In 2013, an article in The Guardian described Maryam Namazie as a Muslim:

... it is clear that these appeasers have much to learn from Muslim women such as Sara Khan, Maryam Namazie ...

In 2015, an article in the Independent described her as an ex-Muslim.

... ex-Muslim and feminist campaigner Maryam Namazie ...

Does Maryam Namazie identify as a Muslim?

  • 1
    I'm voting to close this question as off-topic because this is a question about personal beliefs, which cannot be empirically tested.
    – Oddthinking
    Dec 7, 2016 at 13:39
  • 2
    @Oddthinking Sadiq is asking "according [to] her most recent proclamation of her religious views", not anything about her actual beliefs.
    – DavePhD
    Dec 7, 2016 at 13:42
  • @DavePhD: That's not how the title read, before my edit. It isn't how the claims read either.
    – Oddthinking
    Dec 7, 2016 at 14:02
  • @Oddthinking My quote above was an exact quote from the original claim. Anyone can see by looking at the edit history.
    – DavePhD
    Dec 7, 2016 at 14:15
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    @DavePhD: Sorry, I may have been unclear. The (original) title asked directly about her religion, not her self-identity. The (existing) quoted text makes claims about her religion (not her self-identity). The OP's question text and my edited version both ask about her self-identity.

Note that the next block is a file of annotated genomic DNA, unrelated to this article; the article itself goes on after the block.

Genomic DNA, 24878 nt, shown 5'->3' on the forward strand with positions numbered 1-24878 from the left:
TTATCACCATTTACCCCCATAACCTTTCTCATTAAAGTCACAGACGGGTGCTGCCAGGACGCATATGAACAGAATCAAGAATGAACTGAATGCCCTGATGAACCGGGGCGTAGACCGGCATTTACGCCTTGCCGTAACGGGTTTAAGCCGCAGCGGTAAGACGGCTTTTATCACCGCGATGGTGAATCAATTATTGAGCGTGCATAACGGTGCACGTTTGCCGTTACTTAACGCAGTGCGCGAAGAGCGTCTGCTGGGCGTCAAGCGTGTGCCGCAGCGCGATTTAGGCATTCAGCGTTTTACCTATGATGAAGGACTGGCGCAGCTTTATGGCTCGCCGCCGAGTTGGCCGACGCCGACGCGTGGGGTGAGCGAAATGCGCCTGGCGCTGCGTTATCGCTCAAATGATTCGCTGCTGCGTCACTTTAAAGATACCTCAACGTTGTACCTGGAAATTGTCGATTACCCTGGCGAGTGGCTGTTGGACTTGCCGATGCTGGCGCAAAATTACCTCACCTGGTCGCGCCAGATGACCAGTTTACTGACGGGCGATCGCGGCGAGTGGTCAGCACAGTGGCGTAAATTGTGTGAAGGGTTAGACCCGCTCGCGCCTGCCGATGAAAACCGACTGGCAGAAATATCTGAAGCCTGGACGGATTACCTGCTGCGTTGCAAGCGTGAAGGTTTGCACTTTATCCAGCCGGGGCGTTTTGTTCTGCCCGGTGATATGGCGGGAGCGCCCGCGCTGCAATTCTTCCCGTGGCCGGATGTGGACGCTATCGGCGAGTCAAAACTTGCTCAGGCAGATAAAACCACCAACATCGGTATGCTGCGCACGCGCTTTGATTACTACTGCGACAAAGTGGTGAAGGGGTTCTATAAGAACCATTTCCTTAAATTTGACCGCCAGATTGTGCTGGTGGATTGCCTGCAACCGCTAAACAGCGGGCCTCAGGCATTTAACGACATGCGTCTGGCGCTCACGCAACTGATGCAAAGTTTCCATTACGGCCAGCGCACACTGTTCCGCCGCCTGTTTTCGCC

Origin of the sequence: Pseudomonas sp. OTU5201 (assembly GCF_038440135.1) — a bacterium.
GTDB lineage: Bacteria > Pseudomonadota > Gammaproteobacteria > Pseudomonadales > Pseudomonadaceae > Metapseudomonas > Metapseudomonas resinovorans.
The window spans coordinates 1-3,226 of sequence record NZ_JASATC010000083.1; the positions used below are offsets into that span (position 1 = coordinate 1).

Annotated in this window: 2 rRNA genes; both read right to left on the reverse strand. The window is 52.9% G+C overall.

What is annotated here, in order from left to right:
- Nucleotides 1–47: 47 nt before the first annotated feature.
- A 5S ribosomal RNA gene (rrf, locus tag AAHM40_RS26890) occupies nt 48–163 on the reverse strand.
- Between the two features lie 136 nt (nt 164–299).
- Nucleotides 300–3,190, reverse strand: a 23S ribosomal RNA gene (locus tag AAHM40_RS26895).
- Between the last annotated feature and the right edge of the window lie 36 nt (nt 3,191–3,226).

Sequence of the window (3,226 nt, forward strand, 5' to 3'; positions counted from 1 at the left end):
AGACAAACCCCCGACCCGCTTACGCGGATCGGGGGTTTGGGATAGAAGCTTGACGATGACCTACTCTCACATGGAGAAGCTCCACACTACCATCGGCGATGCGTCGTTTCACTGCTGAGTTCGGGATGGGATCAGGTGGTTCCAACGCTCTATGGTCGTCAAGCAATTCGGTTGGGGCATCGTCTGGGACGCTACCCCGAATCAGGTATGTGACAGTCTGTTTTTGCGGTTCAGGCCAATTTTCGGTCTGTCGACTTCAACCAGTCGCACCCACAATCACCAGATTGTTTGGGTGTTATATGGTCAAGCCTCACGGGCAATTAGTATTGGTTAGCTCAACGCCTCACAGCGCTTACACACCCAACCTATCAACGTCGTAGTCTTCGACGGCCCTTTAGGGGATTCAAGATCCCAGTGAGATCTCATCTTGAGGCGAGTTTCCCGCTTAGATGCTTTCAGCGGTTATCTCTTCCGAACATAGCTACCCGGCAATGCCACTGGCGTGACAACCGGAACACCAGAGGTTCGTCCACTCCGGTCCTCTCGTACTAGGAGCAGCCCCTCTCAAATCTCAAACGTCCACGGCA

– Oddthinking
    Dec 7, 2016 at 14:18

2 Answers 2


According to maryamnamazie.com, she is an ex-Muslim (December 2, 2016).

The accusations were a clear attempt to discredit my evidence solely based on my atheism and being an ex-Muslim.

According to her official twitter account (verified), maryamnamazie.com is her official website. That means, the cited excerpt is part of an article published by her in December 2, 2016 on which she identified herself as an atheist and ex-Muslim.


Maryam Namazie identifies as an ex-Muslim and an atheist.

Maryam Namazie is a founder of The Council of Ex-Muslims of Britain, in 2007.

Their manifesto reads:

We, non-believers, atheists, and ex-Muslims, are establishing or joining the Council of Ex-Muslims of Britain to insist that no one be pigeonholed as Muslims with culturally relative rights nor deemed to be represented by regressive Islamic organisations and ‘Muslim community leaders’.

An Interview with The Londoner Magazine explains she is no longer a Muslim, but now is an atheist:

Maryam Namazie is not afraid. But she has plenty of reasons to be very afraid. “I have received many calls over the years saying I will be decapitated or killed. I have also got threats from the Islamic regime of Iran, and I have had articles about me in the Iranian newspapers, where I am called ‘immoral’ and ‘corrupt’, things that are punishable by death out there,” she says. Her crime? She was raised a Muslim but turned her back on Islam to become an atheist.

A gradual process still considered as a betrayal

Maryam did not leave Islam overnight: “It was a gradual process and part of my political awakening against the regime in Iran, political Islam, and more generally all religions in power.”

As recently as 17 hours ago (as of time of writing), she retweeted a documentary about her being an ex-Muslim.

  • Comments are not for extended discussion; this conversation has been moved to chat.
    – Oddthinking
    Dec 7, 2016 at 15:50
  • This answer is useful because it indicates she was ex-Muslim before the date of the Guardian article.
    – Golden Cuy
    Dec 7, 2016 at 22:11

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